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UBC Theses and Dissertations

The water-to-air respiratory transition of amphibiotic dragonflies Lee, Daniel Jingyu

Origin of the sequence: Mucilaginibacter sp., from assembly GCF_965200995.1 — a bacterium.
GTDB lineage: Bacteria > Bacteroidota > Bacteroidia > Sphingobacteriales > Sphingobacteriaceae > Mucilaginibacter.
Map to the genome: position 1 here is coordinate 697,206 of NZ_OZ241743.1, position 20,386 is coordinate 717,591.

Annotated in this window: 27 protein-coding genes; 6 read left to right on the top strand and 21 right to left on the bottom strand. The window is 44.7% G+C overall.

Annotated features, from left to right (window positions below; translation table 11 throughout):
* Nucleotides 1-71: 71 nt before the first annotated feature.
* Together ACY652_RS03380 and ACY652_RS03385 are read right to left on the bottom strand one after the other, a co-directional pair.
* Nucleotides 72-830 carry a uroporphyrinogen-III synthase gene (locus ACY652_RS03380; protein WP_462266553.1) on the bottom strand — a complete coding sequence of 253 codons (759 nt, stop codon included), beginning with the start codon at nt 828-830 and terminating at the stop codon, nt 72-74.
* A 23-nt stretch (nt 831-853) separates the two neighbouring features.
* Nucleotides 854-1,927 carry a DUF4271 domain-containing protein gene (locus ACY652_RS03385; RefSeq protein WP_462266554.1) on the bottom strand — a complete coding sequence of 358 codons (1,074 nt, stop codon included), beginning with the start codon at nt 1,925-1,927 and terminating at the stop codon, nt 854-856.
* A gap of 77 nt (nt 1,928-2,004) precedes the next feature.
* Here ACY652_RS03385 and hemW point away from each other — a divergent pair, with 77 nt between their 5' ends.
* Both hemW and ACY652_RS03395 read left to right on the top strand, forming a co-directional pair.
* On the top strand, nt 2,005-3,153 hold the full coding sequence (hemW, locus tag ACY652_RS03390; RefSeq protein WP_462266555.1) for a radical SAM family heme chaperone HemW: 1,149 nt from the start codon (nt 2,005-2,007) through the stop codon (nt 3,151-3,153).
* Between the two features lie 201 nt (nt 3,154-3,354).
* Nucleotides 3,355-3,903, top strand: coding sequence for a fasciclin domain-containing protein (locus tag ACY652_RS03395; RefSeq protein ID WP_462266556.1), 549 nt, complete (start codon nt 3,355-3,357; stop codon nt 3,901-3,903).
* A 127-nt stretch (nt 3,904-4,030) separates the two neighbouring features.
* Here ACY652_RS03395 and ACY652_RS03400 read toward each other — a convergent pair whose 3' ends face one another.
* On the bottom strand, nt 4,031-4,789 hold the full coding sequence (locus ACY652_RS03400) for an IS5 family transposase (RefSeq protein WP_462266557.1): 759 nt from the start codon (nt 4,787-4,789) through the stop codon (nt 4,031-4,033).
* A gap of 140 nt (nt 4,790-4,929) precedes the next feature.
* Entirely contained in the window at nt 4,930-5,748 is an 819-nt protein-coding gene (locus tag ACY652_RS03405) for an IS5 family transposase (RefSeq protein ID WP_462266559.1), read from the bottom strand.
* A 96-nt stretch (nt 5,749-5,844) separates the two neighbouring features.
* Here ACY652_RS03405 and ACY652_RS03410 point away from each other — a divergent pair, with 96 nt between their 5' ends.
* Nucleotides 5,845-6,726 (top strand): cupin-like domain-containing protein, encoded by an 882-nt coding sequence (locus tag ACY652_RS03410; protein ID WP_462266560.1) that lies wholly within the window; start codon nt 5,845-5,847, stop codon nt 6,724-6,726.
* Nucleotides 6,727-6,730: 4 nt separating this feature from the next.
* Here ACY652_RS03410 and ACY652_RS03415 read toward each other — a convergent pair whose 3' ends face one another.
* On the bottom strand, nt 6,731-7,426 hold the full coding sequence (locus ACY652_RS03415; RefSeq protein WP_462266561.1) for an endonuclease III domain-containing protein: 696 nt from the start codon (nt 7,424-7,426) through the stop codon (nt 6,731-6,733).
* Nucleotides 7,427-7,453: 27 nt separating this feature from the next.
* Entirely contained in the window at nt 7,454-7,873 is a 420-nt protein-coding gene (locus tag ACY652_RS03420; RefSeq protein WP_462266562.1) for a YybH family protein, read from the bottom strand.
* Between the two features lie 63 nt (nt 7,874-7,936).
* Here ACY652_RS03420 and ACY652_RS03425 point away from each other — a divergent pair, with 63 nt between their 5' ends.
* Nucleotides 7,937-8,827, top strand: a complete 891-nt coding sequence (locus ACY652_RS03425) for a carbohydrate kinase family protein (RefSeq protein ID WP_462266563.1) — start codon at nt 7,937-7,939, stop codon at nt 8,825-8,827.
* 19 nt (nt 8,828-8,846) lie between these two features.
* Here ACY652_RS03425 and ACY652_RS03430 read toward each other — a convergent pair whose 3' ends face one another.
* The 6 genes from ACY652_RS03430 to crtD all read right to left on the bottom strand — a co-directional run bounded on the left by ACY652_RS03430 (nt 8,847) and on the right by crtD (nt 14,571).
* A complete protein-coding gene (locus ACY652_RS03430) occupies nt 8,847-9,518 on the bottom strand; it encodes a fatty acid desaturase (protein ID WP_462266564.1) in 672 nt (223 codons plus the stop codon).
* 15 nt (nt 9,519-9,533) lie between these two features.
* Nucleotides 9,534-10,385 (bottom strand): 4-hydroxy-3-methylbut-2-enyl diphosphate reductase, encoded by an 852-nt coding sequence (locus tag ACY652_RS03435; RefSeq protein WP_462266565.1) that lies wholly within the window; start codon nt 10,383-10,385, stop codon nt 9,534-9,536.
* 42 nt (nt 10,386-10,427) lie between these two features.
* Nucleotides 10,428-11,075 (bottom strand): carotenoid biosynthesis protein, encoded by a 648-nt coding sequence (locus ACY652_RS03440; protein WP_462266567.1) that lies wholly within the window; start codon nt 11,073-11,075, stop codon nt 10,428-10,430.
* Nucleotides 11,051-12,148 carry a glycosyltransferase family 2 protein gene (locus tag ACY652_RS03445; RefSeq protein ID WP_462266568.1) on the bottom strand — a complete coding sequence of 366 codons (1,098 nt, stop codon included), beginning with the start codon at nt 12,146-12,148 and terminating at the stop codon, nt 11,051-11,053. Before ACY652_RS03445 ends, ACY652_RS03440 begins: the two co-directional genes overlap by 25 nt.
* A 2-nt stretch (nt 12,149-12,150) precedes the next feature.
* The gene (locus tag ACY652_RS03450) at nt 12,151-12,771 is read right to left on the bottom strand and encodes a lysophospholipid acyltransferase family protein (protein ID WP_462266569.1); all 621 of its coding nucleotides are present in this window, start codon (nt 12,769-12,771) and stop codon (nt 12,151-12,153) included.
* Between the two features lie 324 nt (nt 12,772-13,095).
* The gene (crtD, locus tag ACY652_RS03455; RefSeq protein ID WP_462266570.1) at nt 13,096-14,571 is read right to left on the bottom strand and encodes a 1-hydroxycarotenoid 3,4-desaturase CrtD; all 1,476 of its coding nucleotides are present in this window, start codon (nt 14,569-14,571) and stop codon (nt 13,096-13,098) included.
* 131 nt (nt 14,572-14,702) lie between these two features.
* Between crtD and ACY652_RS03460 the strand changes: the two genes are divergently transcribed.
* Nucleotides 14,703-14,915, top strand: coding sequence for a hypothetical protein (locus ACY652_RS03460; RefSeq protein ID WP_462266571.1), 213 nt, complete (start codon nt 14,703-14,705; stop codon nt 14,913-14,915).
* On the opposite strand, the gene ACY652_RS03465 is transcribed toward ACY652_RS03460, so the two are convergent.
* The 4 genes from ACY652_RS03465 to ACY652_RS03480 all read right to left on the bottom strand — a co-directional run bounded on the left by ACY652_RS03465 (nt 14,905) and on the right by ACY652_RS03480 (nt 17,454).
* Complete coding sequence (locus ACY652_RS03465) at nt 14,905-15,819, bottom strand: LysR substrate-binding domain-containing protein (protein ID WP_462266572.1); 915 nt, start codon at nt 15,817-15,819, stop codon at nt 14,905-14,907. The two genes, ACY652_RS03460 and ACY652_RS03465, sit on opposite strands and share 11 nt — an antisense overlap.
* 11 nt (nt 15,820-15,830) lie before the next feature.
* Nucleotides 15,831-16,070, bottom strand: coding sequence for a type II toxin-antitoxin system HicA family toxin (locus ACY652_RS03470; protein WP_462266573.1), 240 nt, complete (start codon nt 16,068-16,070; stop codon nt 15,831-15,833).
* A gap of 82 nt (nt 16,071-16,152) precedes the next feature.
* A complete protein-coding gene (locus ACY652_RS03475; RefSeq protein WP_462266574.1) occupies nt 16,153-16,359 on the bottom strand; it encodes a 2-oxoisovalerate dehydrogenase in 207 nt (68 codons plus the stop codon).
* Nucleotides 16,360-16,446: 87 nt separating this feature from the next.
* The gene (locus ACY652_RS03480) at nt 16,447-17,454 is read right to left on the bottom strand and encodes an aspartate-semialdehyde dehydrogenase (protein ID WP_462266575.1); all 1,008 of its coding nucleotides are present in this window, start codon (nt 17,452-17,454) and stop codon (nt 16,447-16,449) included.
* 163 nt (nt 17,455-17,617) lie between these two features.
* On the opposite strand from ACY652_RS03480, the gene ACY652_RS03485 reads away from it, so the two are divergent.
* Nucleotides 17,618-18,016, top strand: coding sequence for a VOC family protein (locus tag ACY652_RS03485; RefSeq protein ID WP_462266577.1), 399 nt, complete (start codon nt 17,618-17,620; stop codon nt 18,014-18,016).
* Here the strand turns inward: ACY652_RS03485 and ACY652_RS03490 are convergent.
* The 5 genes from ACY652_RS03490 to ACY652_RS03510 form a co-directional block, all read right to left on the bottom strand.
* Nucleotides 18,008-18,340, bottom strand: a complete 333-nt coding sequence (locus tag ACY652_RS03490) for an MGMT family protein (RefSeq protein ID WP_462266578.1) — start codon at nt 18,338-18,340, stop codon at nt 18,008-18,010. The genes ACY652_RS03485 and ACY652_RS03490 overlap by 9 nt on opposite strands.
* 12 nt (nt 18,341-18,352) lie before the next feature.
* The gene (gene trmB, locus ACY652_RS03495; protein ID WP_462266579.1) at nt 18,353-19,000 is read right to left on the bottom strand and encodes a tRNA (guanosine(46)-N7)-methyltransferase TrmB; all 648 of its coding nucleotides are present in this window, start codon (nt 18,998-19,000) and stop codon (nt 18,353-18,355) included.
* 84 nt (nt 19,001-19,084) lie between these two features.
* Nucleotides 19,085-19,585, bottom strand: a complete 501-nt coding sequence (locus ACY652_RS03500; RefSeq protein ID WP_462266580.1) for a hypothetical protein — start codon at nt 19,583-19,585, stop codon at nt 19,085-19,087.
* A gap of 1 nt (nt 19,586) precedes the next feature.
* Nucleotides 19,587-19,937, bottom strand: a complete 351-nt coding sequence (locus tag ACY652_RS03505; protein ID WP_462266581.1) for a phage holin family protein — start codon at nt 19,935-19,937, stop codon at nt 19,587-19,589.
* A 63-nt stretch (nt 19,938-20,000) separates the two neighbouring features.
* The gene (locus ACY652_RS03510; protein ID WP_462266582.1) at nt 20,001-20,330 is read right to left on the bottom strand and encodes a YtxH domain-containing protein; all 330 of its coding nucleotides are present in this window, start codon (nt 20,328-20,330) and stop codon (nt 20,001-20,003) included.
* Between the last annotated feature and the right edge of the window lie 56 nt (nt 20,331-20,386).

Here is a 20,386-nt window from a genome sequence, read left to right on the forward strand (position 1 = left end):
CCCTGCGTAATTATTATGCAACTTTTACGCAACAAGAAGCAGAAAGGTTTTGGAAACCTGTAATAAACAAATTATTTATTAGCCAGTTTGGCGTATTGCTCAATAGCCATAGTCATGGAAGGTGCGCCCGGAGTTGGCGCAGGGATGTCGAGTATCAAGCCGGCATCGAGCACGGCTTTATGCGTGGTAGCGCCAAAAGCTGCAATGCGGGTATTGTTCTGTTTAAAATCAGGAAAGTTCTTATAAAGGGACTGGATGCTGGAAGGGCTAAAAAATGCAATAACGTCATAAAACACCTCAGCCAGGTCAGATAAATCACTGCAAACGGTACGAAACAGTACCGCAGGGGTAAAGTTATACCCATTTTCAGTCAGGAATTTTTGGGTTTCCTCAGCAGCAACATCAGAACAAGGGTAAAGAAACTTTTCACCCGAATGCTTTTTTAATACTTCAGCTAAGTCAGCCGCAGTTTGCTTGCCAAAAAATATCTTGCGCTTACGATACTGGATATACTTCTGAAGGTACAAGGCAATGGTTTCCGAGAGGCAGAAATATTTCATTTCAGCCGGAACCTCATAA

The transition from water-breathing to air-breathing is perhaps one of the greatest achievements in animal evolution, as it allowed them to colonize land and occupy new environmental niches. Numerous studies have investigated the respiratory adaptations that must have accompanied this respiratory transition in vertebrates and crustaceans, and have reached the conclusion that water-breathing animals have adapted to low levels of blood CO₂ partial pressure (PCO₂) and HCO₃⁻ while air-breathers have adapted to high levels of PCO₂ and HCO₃⁻, and that all animals making this transition follow this trend. However, the insects originated on land as air-breathers, and certain lineages subsequently evolved water-breathing capacities to become aquatic. As a result, the insects must have faced and overcome different challenges during their invasion of water compared to vertebrates and crustaceans that were ancestrally water-breathing and secondarily became air-breathers. However almost nothing is known regarding the respiratory transition of insects, and it remains to be seen whether the conclusions based on vertebrates and crustaceans are applicable to insects. This thesis is the first to explicitly investigate the respiratory physiology of insects during the transition from water to air, in order to examine how similar or different it is to that of vertebrates and crustaceans making the same transition. By measuring the total CO₂ (TCO₂) content of dragonfly nymphs and adults, it was revealed that the magnitude of TCO₂ increase from water-breathing to air-breathing is very minor in these insects compared to that experienced by vertebrates and crustaceans. In addition, quantifying the acid-base status of dragonfly hemolymph showed that the change from water-breathing to air-breathing elicits modifications of the hemolymph chemistry that are not seen in vertebrates and crustaceans. The data presented in this thesis provide strong evidence that the respiratory transition of dragonflies from water to air is different from that observed in vertebrates and crustaceans, and questions the current consensus that all animals experience the same shift in blood PCO₂ and HCO₃⁻ during the transition from water to air.

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